"I would say I felt at the time that rape was something that happened in a back alleyway in a dark place by somebody you didn't know," Sciorra said.

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Actress Annabella Sciorra, right, arrives as a witness in Harvey Weinstein's rape trial, in New York, Thursday, January 23, 2020. Richard Drew/AP

On cross-examination, Sciorra was grilled about why she opened her door in the first place and didn't find a way to escape if she was under attack.

Weinstein lawyer Donna Rotunno asked: "Why didn't you try to run out of the apartment? Did you scratch him? Try to poke him in the eyes?"

Prosecutors say Sciorra weighed only about 110 pounds in those days, making her no match for the 300-pound Weinstein.

"He was too big" to fight off, she told the jury. "He was frightening."

Weinstein, 67, is charged with five counts stemming from the allegations of Sciorra and two other women - aspiring actress Jessica Mann, who says he raped her in March 2013 and a former film and TV production assistant, Mimi Haleyi, who says he forcibly performed oral sex on her in March 2006. 

Sciorra's accusations are key to the most serious charges that jurors are weighing in the case - two counts of predatory sexual assault, which carry a maximum penalty of life in prison.

The charge requires prosecutors to show that a defendant committed a prior rape or other sex crime, but doesn't have the statue of limitation constraints that would bar her allegations from consideration on their own.

Weinstein has maintained any sexual encounters were consensual.

Sciorra went public in a story in The New Yorker in October 2017 after one of the few people she says she told about the incident, actress Rosie Perez, got word to reporter Ronan Farrow that he should call her.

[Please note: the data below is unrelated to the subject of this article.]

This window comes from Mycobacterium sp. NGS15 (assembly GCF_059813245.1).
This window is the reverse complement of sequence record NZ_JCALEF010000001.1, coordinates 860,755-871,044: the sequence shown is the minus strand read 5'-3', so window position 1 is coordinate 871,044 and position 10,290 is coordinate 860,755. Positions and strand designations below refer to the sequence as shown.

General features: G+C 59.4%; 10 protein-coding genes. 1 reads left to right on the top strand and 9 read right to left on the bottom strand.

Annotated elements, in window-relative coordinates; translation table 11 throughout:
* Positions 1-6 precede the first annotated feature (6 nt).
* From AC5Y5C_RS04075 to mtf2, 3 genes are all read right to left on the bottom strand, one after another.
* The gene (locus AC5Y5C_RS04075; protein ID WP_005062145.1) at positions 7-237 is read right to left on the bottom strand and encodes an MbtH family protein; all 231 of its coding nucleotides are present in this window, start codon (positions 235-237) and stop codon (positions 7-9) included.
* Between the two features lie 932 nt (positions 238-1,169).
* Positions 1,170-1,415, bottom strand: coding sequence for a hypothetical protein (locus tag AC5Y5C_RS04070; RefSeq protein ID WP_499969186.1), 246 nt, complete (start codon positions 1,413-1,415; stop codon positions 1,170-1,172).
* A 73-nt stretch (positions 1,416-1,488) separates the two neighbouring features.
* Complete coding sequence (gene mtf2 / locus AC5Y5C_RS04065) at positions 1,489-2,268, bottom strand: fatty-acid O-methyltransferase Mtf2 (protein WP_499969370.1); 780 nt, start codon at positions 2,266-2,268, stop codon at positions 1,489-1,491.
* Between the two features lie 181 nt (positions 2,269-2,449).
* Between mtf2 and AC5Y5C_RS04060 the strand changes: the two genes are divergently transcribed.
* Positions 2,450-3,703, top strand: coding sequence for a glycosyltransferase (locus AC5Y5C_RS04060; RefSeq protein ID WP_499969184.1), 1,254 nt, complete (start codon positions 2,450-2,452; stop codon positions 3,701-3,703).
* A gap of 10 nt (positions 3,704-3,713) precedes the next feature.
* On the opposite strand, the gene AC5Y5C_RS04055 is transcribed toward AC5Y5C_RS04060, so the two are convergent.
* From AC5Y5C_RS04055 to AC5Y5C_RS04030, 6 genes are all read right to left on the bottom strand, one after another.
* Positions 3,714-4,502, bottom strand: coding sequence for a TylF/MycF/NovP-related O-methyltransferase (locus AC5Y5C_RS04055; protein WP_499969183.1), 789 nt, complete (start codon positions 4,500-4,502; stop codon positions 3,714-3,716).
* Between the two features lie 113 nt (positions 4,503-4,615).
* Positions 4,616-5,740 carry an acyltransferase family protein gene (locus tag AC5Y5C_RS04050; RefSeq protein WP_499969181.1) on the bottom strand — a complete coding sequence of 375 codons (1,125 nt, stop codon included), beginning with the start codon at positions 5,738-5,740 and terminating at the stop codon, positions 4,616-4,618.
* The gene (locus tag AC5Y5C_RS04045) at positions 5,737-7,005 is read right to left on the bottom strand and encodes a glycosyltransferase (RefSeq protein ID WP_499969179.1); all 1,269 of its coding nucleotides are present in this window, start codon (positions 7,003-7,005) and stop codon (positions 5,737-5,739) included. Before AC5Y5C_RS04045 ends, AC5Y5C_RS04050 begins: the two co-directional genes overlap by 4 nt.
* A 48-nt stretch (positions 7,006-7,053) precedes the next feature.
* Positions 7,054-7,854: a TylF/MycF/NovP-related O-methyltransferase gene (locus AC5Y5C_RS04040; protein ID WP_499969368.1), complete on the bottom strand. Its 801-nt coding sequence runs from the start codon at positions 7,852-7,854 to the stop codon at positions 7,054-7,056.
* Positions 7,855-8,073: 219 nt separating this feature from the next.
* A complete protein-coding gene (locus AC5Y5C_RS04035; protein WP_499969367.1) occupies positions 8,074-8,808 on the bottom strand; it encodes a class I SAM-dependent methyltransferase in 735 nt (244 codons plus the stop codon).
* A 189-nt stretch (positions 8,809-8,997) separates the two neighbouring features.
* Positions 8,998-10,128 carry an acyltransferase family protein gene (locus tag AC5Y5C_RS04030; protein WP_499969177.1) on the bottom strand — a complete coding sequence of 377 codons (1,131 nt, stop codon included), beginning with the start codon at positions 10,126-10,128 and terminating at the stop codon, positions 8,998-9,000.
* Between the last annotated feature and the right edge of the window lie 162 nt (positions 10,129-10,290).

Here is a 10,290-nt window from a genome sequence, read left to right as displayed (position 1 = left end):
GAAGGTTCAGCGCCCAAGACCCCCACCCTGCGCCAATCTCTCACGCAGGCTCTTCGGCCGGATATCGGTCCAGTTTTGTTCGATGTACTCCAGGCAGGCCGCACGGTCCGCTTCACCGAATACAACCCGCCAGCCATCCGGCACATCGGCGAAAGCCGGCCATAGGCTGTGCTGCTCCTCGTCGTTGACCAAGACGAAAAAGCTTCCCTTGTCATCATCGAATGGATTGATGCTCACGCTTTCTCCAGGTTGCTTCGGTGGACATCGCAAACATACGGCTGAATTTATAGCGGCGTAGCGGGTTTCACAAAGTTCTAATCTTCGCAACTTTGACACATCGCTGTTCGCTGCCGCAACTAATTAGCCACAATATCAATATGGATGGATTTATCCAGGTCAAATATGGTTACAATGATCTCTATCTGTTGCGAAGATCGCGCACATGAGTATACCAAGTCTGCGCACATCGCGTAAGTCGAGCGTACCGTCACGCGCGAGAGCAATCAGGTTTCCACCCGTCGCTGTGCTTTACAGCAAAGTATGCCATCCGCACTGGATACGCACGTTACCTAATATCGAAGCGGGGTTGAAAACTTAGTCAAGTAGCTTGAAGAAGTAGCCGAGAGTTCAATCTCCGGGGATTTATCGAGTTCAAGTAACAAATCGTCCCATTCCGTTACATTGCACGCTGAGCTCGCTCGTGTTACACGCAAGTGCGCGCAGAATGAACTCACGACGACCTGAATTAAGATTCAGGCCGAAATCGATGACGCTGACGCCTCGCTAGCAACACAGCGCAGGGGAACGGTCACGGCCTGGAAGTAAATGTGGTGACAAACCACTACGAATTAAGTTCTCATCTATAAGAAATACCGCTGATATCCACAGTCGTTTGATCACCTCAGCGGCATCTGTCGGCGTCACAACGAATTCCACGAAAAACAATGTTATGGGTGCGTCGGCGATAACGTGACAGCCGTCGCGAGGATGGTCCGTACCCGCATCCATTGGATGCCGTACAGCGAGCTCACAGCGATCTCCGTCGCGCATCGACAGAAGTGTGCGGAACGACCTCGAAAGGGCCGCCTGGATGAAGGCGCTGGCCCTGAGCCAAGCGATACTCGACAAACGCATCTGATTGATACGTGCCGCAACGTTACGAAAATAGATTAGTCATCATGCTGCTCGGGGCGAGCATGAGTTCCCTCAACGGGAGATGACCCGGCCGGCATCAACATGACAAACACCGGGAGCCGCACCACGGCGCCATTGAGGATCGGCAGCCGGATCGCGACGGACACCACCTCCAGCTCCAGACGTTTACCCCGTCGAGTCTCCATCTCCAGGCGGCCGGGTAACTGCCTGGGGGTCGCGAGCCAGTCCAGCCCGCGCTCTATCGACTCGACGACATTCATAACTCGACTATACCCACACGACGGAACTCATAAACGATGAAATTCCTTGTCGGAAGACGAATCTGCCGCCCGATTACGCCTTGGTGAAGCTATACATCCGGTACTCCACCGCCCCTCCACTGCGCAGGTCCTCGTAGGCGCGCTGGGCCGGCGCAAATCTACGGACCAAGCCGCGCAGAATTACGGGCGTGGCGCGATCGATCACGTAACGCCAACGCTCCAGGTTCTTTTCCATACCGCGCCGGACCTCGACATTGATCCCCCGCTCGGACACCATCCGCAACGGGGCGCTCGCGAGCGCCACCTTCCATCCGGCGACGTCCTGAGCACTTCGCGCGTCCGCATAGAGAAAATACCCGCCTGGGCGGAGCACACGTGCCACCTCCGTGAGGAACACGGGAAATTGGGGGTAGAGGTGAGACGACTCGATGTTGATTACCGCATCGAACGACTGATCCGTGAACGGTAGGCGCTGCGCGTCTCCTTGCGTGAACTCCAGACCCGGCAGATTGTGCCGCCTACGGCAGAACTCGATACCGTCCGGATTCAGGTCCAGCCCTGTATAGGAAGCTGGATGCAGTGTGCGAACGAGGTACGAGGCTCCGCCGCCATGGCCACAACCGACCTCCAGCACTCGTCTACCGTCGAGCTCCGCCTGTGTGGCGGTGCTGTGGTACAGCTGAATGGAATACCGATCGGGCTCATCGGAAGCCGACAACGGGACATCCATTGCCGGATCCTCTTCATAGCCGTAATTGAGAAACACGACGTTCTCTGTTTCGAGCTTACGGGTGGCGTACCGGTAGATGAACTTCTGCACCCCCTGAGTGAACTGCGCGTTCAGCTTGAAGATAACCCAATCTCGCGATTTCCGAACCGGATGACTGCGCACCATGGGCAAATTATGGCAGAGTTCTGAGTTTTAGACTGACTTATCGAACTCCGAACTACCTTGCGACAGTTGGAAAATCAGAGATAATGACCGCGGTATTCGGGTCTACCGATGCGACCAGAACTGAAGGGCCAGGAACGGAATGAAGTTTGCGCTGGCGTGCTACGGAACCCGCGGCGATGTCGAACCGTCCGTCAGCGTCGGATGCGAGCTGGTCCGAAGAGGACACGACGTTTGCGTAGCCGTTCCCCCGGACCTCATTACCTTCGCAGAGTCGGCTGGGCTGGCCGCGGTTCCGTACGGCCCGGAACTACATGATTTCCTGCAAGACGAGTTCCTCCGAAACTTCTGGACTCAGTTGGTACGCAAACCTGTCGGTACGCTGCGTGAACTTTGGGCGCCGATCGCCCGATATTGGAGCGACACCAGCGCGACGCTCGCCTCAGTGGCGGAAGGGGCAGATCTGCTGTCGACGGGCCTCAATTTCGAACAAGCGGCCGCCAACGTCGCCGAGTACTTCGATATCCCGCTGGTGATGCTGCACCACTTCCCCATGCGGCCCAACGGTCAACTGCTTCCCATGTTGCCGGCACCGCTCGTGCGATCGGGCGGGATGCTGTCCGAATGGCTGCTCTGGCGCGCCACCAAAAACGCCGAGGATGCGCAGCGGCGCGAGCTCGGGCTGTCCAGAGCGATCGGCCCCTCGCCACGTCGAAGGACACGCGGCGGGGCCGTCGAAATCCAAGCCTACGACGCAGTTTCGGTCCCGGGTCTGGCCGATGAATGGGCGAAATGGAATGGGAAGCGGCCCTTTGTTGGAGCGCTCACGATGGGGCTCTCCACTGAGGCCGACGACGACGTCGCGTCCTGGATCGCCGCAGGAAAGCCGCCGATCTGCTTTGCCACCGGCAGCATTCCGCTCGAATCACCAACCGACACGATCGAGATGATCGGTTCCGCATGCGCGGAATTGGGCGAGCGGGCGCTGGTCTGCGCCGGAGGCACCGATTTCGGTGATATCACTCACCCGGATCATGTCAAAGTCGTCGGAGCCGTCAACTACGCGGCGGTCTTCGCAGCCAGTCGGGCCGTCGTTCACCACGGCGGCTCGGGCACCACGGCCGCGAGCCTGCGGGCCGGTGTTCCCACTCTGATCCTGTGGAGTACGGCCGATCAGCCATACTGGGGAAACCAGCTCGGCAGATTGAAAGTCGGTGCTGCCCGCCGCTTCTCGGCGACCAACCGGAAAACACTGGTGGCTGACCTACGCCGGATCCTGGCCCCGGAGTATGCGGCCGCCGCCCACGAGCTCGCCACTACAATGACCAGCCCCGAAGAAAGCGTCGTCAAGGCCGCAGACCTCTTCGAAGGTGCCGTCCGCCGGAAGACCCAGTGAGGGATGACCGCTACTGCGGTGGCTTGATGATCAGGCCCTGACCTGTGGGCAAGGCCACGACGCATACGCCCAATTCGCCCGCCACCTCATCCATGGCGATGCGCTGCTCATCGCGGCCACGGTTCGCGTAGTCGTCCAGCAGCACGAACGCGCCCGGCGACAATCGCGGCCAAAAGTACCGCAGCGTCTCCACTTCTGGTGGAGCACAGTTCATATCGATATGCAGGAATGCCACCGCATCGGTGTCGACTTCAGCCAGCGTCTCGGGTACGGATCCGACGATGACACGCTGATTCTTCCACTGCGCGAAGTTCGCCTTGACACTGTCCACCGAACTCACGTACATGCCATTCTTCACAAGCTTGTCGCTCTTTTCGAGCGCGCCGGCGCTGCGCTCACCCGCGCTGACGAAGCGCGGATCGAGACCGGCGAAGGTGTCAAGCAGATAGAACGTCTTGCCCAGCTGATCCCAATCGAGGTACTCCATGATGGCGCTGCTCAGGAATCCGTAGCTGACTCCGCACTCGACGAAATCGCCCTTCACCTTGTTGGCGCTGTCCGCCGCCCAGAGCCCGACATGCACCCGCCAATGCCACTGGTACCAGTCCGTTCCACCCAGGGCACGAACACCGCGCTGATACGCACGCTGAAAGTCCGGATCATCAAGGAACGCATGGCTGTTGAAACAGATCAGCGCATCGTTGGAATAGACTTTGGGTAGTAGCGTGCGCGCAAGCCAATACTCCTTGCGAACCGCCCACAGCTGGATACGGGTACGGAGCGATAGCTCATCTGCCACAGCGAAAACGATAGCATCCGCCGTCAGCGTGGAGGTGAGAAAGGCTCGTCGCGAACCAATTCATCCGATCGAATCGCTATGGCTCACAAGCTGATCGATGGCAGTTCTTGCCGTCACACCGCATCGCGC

Sciorra didn't get involved in the criminal case until later. Her allegations weren't part of the original indictment when Weinstein was arrested in May 2018, but after some legal shuffling, they were included in an updated one last August.

Weinstein's lawyers fought to get her nixed from the case in the run-up to the trial, arguing to no avail that prosecutors shouldn't be allowed to use her claims because they predated the enactment of the predatory sexual assault charge in 2006.

Weinstein's lawyers have also argued that it's plainly unfair to make the producer defend himself against something alleged to have happened more than a quarter-century ago. They contend prosecutors shoehorned Sciorra into the case to get a marquee name on the witness stand.

"Annabella was brought into this case for one reason and one reason only," Rotunno said in her closing argument last week. "She was brought in so there would be one witness who had some star power, one witness you may recognize and one witness whose name may mean something." 

-- Reporting by The Associated Press and CBS News' Cassandra Gauthier